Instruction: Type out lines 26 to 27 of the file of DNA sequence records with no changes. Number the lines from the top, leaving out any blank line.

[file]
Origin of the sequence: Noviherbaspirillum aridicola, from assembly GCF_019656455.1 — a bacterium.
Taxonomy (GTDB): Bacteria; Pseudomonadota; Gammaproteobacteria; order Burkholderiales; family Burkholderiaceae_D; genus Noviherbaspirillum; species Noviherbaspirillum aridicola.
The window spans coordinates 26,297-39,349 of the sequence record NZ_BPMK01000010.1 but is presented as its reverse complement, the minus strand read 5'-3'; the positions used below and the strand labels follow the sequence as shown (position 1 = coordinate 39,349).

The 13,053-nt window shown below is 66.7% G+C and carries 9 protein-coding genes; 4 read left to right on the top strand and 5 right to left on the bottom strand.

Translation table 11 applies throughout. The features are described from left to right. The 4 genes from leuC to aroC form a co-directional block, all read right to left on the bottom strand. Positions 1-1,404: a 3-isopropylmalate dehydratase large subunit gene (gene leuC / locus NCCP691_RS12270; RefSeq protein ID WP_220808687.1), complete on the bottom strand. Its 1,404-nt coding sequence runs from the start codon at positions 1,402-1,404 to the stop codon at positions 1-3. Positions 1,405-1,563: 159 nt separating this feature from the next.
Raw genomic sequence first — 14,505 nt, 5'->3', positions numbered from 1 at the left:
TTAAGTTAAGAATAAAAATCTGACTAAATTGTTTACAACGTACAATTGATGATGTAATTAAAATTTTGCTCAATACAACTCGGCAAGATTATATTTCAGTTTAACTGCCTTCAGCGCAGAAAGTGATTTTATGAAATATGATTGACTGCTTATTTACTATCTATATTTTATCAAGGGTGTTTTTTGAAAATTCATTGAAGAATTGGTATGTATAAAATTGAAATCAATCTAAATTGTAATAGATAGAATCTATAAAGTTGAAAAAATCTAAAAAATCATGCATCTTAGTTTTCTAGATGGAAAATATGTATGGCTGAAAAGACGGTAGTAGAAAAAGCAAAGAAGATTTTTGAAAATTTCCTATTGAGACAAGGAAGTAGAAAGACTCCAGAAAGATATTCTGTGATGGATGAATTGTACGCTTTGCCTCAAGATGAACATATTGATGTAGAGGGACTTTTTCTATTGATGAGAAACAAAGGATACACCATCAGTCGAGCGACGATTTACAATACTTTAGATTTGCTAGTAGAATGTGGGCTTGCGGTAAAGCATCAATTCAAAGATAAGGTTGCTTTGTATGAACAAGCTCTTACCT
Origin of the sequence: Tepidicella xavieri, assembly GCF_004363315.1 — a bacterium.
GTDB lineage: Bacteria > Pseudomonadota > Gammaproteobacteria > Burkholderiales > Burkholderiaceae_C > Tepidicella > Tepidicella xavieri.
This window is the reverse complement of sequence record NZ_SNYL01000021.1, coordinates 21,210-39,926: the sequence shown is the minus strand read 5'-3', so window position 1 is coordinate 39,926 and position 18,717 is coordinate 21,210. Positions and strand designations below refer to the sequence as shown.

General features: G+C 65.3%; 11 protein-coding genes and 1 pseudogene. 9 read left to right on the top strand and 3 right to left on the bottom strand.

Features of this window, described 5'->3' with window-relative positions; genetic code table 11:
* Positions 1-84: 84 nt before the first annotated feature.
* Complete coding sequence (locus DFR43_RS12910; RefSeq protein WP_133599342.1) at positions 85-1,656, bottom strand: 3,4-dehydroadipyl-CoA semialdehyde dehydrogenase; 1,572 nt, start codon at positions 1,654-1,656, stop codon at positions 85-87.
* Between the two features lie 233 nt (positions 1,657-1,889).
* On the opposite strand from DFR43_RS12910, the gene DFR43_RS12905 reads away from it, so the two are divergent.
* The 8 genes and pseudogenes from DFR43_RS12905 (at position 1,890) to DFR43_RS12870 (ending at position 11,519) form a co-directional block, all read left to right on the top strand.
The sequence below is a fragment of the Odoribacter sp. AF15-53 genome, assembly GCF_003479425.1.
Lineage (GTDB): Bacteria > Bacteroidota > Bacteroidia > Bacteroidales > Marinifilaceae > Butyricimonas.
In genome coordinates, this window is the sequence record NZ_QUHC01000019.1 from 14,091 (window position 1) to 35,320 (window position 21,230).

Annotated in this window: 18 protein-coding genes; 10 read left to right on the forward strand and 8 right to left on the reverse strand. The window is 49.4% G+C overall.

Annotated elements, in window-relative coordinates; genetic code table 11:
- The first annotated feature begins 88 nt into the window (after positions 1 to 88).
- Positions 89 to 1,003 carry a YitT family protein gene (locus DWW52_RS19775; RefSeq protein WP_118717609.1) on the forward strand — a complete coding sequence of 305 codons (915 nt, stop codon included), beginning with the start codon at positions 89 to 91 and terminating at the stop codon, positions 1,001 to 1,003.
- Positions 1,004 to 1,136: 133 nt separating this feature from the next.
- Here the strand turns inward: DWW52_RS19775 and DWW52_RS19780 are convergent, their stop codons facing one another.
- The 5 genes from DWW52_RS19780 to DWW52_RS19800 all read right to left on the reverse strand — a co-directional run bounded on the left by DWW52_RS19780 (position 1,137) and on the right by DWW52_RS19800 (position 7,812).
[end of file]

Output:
- Here the strand turns inward: DWW52_RS19775 and DWW52_RS19780 are convergent, their stop codons facing one another.
- The 5 genes from DWW52_RS19780 to DWW52_RS19800 all read right to left on the reverse strand — a co-directional run bounded on the left by DWW52_RS19780 (position 1,137) and on the right by DWW52_RS19800 (position 7,812).